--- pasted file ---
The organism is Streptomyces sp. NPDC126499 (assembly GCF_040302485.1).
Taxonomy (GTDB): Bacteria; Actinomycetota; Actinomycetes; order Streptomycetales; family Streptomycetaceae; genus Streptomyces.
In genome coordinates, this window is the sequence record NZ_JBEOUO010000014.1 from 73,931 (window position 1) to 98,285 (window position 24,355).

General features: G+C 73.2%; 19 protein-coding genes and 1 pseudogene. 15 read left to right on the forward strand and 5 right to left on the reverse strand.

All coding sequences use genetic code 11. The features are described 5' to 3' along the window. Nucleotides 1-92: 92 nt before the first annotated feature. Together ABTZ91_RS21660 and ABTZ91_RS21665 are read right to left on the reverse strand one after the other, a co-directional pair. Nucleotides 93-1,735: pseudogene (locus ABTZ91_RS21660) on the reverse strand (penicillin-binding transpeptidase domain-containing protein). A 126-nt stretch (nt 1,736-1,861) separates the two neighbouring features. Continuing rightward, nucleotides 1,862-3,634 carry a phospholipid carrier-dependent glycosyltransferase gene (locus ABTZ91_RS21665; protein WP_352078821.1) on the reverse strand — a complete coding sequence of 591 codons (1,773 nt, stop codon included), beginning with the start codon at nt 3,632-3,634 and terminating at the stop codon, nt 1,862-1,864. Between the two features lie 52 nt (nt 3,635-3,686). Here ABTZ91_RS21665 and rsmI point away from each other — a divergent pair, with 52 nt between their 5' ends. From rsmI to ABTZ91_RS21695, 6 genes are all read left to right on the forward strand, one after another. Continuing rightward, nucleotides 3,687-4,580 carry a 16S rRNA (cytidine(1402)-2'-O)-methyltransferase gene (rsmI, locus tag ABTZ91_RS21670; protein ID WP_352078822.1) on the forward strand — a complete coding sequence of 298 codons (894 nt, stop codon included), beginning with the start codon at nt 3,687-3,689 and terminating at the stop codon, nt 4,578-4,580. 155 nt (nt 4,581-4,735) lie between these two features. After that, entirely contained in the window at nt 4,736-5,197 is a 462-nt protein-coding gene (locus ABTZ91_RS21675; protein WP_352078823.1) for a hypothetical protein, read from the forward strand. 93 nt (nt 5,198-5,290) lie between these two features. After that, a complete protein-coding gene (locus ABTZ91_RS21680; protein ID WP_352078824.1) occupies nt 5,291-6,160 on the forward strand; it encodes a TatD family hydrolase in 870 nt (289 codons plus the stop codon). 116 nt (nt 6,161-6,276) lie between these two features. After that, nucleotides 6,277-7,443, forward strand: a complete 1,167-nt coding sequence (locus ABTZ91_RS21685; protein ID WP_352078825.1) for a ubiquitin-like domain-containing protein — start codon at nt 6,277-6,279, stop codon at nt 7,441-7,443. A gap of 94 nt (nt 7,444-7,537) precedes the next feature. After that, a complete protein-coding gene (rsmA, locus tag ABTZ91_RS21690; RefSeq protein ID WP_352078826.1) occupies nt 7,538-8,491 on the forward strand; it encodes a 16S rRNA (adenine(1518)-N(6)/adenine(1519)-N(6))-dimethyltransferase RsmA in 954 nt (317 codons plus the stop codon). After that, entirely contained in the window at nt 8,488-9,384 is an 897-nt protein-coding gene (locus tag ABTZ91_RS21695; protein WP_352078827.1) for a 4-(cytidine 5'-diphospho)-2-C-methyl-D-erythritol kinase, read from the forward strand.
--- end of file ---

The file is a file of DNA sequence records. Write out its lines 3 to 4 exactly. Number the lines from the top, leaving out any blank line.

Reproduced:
In genome coordinates, this window is the sequence record NZ_JBEOUO010000014.1 from 73,931 (window position 1) to 98,285 (window position 24,355).

General features: G+C 73.2%; 19 protein-coding genes and 1 pseudogene. 15 read left to right on the forward strand and 5 right to left on the reverse strand.